“You appear like you have it all together, but you probably struggle more than anyone else.” – Anonymous mom

“How did you ever love your husband?” – Anonymous mom

“Nobody else feels this way or experiences these issues, it’s just you.” – Anonymous mom

We also shared lies of fear, lies of despair, and lies about how to escape from it all:

“You wanted this for so long. You begged and pleaded with God to make you a mother. Now I’m going to make you second guess your biggest desire; I’m going to make you think you’ve been wrong your whole life. I’m going to make you wonder if you regret this. I’m going to make you think, even if only for a minute, that maybe you should run.” -Megan

“You have to quiet that baby right now.” – Anonymous mom

“People are trying to steal your baby. If you let them hold her, they’ll try to take her.”- Emily

“You are not allowed to have PPD. You are the one that is supposed to be helping others.”-  Theresa

“You don’t want to be a mom anymore. You don’t want your baby. You should just leave in the middle of the night and start a new life somewhere else, far away, and never come back.” – Anonymous mom

“’This’ will never end … You’ll never get relief, or sleep. You’ll never be yourself again and you’ll never feel ok. No one will ever look at you the same.” – Anonymous mom

“You should be head over heels with this baby. Why are you numb? You are broken and will never bond with this baby.” – Anonymous mom

“Scream at your baby to shut up. That will keep him quiet.” – Anonymous mom

“What the hell did you do? Motherhood is terrible and now you’re stuck. FOREVER.” – Anonymous mom

“You’re going to die tragically and your son won’t know you.” – Anonymous mom

“If you relax for one minute something terrible will happen and it will be your fault.” – Anonymous mom

“You’re a monster for choosing to get back on your antidepressant 2 weeks PP over breast feeding your baby. Any good mother would sacrifice herself to breastfeed, no matter the costs. You’re selfish and don’t deserve her.” – Anonymous mom

“This was a mistake – you weren’t supposed to be a mother. You’re weak.” – Anonymous mom

“Your feelings don’t matter. Put them aside and pretend to be happy. Pretend to be doing great. Pretend to love being a mother. ” – Jennifer

We learned that comparison can seem to validate these PPD lies:

“You are exactly like your mother.” – Anonymous mom

“You should be able to handle this. Other people do it better. You just need to try harder.” – Anonymous mom

“You can’t do this. You aren’t nurturing and put together like other women. You have made a mistake and this baby will suffer for it.” – Amanda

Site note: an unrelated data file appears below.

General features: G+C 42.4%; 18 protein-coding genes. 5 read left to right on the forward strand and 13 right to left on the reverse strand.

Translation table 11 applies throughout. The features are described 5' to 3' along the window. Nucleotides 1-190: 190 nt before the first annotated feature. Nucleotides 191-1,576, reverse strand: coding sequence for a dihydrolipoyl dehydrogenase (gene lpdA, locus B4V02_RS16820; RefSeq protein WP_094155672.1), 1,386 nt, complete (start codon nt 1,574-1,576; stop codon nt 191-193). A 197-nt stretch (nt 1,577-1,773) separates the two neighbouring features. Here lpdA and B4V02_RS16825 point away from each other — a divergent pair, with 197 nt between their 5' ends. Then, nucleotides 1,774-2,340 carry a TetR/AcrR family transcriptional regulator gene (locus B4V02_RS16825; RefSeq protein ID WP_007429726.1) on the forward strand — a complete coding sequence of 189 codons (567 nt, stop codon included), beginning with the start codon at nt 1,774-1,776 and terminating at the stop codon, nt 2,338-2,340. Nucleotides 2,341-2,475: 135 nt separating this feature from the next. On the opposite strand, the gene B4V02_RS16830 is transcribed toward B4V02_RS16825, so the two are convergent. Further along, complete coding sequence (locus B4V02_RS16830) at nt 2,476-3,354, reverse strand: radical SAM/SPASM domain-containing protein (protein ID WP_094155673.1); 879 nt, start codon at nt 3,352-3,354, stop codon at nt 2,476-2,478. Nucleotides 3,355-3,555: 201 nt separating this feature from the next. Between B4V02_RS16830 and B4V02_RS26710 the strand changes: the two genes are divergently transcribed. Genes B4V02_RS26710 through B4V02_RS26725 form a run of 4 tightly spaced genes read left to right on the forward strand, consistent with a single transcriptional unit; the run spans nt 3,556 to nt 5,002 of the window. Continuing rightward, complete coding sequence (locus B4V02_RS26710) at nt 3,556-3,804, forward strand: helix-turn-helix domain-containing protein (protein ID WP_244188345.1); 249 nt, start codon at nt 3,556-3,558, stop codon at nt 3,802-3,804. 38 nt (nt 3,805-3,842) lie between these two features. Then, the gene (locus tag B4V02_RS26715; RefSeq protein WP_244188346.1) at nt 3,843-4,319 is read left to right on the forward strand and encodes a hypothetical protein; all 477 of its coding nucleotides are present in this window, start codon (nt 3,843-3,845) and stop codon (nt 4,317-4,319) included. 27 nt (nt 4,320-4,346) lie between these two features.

“All of these other mothers instinctively know why their babies are crying. Why don’t you? Millions of other women are able to breastfeed. Why can’t you? Everyone else has figured out how to get their baby to sleep at night. Why can’t you? All of those moms have already lost the baby weight. Why can’t you?” – Anonymous mom

“Look at all those moms who have it together (laundry folded, clean house, nightly home cooked meal) … some with more kids than you. You are never going to be good enough.” – Ashley

“Every other mom does it better/is happier/can cope better/seems to know all the answers, so why can’t/don’t you?” – Anonymous mom

“Everyone else knows what they’re doing. Everyone else is happy. What’s wrong with you? Why don’t you want to do more for your kids? Why do you want to be by yourself so much? What did you fail to teach them today? What’s wrong with you?” – Anonymous mom


I found, during this “experiment,” that I experienced lies in common with 7 other women. SEVEN. This realization immediately eliminates the lie that I am alone.

There is strength in numbers. Anyone with a voice can drown out the whisper of PPD and overpower it with truth. So why are so many women suffering, silently? Why, in our society of excessive communication, is this issue still taboo? Let’s break the silence surrounding PPD.

After many women had responded with the lies they face, one person suggested that, along with our lies, we post truths to build each other up. So, this is for the mommas struggling with PPD and PPA. Here are some truths for you. Write them down, memorize them.

YOU ARE NOT ALONE

“As many as one in seven women experience PPD.” –American Psychological Association

YOU CAN DO THIS

“You have all the tools necessary to be a good mother. You have a heart to love your child, arms to hold your child, and a brain to figure out the rest.” – Kait

“Every time you feel as if you’ve failed,  know you’ll soon overcome that moment with a successful one.” -Allisin

YOU ARE NEEDED

“You are an integral part of your family. Your sweet baby needed you for those 9 months in utero and still needs you. Your heartbeat is what your baby knows and is comforted by.” – Dorothy

I pray that your PPD fog lifts, that the negative whisper is drowned out, and that you are able to fully embrace and enjoy your role as a mother.  Stop comparing yourself to others. You’re the very best at what you do.